Source: Texas AgriLife Research
Texas AgriLife Research, a part of the Texas A&M System, announced it has received the largest private donation of cotton technology from one of the world's leading agriculture companies, Monsanto Company.
The donation, which includes about 4,000 cotton molecular markers and associated information, will be offered to the public domain through the globally accessible cotton genome databases, a move that will benefit research programs and breeders interested in one of world's key crops, according to John Purcell, global cotton technology lead for Monsanto.
The gift is expected to not only help scientists further map the cotton genome, but also has the potential to provide valuable contributions to cotton farmers and the land they farm.
"Farmers are looking for ways to increase productivity on their farms to meet growing demand for food, feed and fiber," Purcell said. "Last year, we announced a challenge to double production by 2030, using 2000 as the base. We think that's possible through our research and by working with others in the industry through efforts like this. This donation of molecular markers is an active component of realizing that vision and will help the cotton community achieve that goal."
Dr. Richard Percy, research leader of the U.S. Department of Agriculture Agricultural Research Service's crop germplasm research unit in College Station, manages the cottonDB database, which will house the information. He said the donation greatly increases the number of markers now available to the public.
"The cotton genome is very large and complex compared to other plants that have already been mapped," Percy said. "This donation will stimulate research and development in the cotton industry by providing powerful tools that will ultimately help cotton farmers get more out of every acre. This information, once full publication is made in the coming months, will benefit all breeding programs that use the database."
Scientists often use genetic markers as a flag to identify the specific location of a genetic trait on a chromosome. By flagging the desired trait, plant breeders can breed plants more efficiently and more accurately.
"Molecular markers serve as a key way that plant breeders can tag genetic traits for fast access the next time, much like you could mark a useful tip in a cookbook and highlight it," Purcell said. "Monsanto researchers have found areas of the cotton genome that, for example, have disease resistance or high yield potential. Adding markers helps researchers easily find specific traits where and when they need them. Markers let us screen a lot of cotton varieties in the lab before even going to the field. This saves a lot of time and money."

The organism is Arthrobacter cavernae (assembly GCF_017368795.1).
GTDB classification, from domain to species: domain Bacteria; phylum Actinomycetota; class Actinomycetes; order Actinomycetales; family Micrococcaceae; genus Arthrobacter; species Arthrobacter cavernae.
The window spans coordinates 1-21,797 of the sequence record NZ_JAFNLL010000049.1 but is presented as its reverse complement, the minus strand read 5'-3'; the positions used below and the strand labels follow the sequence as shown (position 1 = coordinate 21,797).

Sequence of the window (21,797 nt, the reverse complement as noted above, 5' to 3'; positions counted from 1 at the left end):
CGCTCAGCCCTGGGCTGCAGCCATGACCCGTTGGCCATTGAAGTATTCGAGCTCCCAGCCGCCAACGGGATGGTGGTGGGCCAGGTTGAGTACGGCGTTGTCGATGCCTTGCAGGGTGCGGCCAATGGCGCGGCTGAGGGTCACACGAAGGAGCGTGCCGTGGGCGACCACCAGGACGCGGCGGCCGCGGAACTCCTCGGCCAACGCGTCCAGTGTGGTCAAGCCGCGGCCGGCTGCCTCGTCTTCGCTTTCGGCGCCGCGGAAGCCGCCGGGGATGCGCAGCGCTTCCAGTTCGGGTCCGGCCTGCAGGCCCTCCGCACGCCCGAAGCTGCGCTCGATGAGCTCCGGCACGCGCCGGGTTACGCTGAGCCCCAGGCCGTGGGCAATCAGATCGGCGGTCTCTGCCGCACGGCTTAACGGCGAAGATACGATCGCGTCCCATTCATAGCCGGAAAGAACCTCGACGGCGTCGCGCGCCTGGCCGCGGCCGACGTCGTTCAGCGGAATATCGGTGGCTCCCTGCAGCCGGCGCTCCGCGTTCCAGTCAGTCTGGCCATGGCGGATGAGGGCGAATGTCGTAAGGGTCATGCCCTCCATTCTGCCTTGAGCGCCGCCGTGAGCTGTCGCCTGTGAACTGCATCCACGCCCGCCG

To provide full utility of the marker set, a detailed academic article has been submitted to the Journal of Cotton Science. Publication is anticipated this summer.
"Texas A&M University and Texas AgriLife Research have a long and storied history of developing strong cotton research," said Bill McCutchen, associate director for AgriLife Research. "We have numerous projects geared to increased yield, fiber quality, disease resistance and the like, so the more information our faculty have in the form of markers, the faster we can make improvements to benefit cotton farmers."
Because AgriLife Research is a member of the Texas A&M System, teaching faculty and students will benefit, as well.
Wayne Smith, professor and associate head of the Department of Soil and Crop Sciences, said, "Cotton breeders and their students will mine the Monsanto SSR markers to determine their association with traits of value to the cotton industry. Access to these markers will enhance our graduate student training by providing hands-on experience with cutting-edge molecular tools."
Monsanto scientists screened the company's markers against other public databases to eliminate any duplication. This was done so only markers which are truly one-of-a-kind get added to the database.
Monsanto and AgriLife Research will submit the markers to globally accessible cotton genome databases, specifically CottonDB and The Cotton Marker Database.
Source: Texas AgriLife Research